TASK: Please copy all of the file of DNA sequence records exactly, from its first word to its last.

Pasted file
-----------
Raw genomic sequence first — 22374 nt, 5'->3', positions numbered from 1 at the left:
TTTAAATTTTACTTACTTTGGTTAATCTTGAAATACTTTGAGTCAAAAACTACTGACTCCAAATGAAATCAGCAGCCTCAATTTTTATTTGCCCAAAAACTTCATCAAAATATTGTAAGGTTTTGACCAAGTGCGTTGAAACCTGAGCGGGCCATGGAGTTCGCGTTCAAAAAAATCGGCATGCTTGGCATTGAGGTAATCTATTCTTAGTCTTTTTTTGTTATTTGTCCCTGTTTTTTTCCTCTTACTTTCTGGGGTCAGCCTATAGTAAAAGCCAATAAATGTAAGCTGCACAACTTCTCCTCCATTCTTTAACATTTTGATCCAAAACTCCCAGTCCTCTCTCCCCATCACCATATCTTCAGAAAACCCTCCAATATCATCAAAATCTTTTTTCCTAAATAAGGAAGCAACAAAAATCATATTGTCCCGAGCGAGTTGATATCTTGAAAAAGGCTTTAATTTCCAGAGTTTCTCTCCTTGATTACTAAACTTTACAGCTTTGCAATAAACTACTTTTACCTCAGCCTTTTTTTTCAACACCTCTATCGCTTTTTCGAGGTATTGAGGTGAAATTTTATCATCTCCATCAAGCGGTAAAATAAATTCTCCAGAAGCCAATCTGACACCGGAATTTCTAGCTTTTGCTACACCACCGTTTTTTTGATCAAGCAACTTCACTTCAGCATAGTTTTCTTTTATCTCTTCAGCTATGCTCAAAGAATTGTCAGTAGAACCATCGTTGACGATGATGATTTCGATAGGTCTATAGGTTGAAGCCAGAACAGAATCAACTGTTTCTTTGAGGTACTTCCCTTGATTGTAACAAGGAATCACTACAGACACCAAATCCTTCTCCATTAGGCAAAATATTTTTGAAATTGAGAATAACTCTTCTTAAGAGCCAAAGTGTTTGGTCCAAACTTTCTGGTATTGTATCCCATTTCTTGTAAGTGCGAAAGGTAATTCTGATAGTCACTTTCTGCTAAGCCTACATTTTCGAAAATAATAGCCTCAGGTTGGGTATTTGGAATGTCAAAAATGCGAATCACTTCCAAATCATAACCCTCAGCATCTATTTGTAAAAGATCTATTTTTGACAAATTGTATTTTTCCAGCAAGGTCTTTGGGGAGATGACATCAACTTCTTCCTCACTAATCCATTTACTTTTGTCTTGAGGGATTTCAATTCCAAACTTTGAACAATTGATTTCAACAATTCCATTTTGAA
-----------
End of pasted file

Raw genomic sequence first — 22374 nt, 5'->3', positions numbered from 1 at the left:
TTTAAATTTTACTTACTTTGGTTAATCTTGAAATACTTTGAGTCAAAAACTACTGACTCCAAATGAAATCAGCAGCCTCAATTTTTATTTGCCCAAAAACTTCATCAAAATATTGTAAGGTTTTGACCAAGTGCGTTGAAACCTGAGCGGGCCATGGAGTTCGCGTTCAAAAAAATCGGCATGCTTGGCATTGAGGTAATCTATTCTTAGTCTTTTTTTGTTATTTGTCCCTGTTTTTTTCCTCTTACTTTCTGGGGTCAGCCTATAGTAAAAGCCAATAAATGTAAGCTGCACAACTTCTCCTCCATTCTTTAACATTTTGATCCAAAACTCCCAGTCCTCTCTCCCCATCACCATATCTTCAGAAAACCCTCCAATATCATCAAAATCTTTTTTCCTAAATAAGGAAGCAACAAAAATCATATTGTCCCGAGCGAGTTGATATCTTGAAAAAGGCTTTAATTTCCAGAGTTTCTCTCCTTGATTACTAAACTTTACAGCTTTGCAATAAACTACTTTTACCTCAGCCTTTTTTTTCAACACCTCTATCGCTTTTTCGAGGTATTGAGGTGAAATTTTATCATCTCCATCAAGCGGTAAAATAAATTCTCCAGAAGCCAATCTGACACCGGAATTTCTAGCTTTTGCTACACCACCGTTTTTTTGATCAAGCAACTTCACTTCAGCATAGTTTTCTTTTATCTCTTCAGCTATGCTCAAAGAATTGTCAGTAGAACCATCGTTGACGATGATGATTTCGATAGGTCTATAGGTTGAAGCCAGAACAGAATCAACTGTTTCTTTGAGGTACTTCCCTTGATTGTAACAAGGAATCACTACAGACACCAAATCCTTCTCCATTAGGCAAAATATTTTTGAAATTGAGAATAACTCTTCTTAAGAGCCAAAGTGTTTGGTCCAAACTTTCTGGTATTGTATCCCATTTCTTGTAAGTGCGAAAGGTAATTCTGATAGTCACTTTCTGCTAAGCCTACATTTTCGAAAATAATAGCCTCAGGTTGGGTATTTGGAATGTCAAAAATGCGAATCACTTCCAAATCATAACCCTCAGCATCTATTTGTAAAAGATCTATTTTTGACAAATTGTATTTTTCCAGCAAGGTCTTTGGGGAGATGACATCAACTTCTTCCTCACTAATCCATTTACTTTTGTCTTGAGGGATTTCAATTCCAAACTTTGAACAATTGATTTCAACAATTCCATTTTGAA